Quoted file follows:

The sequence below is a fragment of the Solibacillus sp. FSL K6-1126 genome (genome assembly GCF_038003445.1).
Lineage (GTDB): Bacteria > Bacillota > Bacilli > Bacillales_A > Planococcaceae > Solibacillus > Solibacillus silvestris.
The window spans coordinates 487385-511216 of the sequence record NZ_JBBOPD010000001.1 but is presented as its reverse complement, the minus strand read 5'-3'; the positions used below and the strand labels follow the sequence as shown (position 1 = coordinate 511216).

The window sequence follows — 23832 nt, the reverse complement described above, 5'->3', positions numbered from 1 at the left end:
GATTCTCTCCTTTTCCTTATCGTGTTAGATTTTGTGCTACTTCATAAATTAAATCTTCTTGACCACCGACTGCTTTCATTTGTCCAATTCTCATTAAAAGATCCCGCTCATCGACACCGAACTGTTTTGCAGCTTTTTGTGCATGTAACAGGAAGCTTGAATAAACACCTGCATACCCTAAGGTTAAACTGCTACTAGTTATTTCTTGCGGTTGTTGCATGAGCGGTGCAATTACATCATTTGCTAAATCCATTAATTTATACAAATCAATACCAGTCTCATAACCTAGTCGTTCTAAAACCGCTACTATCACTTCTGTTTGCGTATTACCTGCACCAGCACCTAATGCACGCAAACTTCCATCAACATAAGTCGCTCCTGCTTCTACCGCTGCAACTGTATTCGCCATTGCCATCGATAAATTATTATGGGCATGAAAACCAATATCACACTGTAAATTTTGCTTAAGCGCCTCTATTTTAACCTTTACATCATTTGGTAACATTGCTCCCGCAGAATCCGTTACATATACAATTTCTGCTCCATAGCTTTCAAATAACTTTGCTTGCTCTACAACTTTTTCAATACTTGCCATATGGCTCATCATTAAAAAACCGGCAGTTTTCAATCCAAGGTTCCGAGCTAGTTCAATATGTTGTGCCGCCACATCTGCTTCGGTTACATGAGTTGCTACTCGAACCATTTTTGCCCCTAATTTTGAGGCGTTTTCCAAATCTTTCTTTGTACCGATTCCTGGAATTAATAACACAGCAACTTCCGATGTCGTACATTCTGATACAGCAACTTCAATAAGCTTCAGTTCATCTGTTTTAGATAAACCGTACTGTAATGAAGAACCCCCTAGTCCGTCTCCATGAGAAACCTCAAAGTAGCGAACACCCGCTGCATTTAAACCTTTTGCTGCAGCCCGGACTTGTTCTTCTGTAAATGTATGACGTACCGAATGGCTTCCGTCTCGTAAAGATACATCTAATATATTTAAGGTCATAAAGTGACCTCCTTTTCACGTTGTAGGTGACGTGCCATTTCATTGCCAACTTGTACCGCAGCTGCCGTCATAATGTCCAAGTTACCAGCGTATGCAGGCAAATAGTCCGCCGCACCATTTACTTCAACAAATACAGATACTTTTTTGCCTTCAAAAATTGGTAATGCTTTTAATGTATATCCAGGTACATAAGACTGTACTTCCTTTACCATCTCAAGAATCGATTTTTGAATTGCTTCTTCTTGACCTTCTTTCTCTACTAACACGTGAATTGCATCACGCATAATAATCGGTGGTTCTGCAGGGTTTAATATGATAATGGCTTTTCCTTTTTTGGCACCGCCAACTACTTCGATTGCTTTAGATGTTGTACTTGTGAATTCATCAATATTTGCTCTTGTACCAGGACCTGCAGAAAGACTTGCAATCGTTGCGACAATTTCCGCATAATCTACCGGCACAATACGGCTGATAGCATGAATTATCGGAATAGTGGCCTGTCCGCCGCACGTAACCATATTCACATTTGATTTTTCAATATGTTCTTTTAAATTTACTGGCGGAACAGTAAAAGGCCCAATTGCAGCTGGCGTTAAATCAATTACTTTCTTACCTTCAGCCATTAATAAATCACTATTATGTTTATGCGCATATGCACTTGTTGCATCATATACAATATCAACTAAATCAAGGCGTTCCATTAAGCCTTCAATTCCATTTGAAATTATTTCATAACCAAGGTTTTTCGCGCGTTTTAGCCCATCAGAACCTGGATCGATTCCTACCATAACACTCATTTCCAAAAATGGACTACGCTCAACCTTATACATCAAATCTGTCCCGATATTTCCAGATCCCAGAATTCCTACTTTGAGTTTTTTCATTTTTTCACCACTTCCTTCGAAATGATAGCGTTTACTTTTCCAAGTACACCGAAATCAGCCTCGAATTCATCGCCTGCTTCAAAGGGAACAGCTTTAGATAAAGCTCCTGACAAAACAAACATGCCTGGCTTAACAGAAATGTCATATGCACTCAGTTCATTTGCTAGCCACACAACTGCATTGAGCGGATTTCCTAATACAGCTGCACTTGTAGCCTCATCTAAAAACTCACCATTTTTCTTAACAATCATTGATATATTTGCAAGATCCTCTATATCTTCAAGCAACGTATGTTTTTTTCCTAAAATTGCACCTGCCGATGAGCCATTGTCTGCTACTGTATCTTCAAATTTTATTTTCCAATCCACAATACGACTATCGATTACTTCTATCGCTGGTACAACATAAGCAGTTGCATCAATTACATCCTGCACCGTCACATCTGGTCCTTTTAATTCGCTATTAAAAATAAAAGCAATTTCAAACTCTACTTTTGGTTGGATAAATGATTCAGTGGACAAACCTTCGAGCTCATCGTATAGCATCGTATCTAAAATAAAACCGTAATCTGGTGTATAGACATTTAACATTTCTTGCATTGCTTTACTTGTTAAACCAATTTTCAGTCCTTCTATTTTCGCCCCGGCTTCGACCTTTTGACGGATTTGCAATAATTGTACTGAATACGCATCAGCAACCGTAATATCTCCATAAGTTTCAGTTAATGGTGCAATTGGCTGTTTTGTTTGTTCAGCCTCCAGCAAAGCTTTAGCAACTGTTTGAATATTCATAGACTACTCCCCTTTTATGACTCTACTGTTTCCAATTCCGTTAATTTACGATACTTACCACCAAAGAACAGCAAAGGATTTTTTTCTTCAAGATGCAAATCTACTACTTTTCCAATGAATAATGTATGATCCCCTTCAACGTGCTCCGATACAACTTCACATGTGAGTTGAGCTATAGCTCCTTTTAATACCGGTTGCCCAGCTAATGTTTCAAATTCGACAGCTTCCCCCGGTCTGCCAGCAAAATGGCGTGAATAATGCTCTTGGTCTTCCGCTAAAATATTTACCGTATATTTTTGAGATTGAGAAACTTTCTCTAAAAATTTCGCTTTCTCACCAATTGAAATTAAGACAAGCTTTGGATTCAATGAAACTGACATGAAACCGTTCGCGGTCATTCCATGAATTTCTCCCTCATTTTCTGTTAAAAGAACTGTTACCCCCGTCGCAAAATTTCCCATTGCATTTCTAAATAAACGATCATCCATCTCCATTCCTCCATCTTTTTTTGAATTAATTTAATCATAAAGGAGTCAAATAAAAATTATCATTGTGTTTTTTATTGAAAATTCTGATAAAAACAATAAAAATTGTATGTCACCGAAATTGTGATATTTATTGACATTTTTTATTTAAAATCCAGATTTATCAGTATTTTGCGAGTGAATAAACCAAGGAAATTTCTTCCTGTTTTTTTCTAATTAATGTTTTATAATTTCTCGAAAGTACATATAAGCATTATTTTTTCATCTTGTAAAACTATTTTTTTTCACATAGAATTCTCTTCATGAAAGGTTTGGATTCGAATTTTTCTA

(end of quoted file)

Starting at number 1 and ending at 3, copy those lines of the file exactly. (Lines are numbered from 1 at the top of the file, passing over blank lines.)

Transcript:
The sequence below is a fragment of the Solibacillus sp. FSL K6-1126 genome (genome assembly GCF_038003445.1).
Lineage (GTDB): Bacteria > Bacillota > Bacilli > Bacillales_A > Planococcaceae > Solibacillus > Solibacillus silvestris.
The window spans coordinates 487385-511216 of the sequence record NZ_JBBOPD010000001.1 but is presented as its reverse complement, the minus strand read 5'-3'; the positions used below and the strand labels follow the sequence as shown (position 1 = coordinate 511216).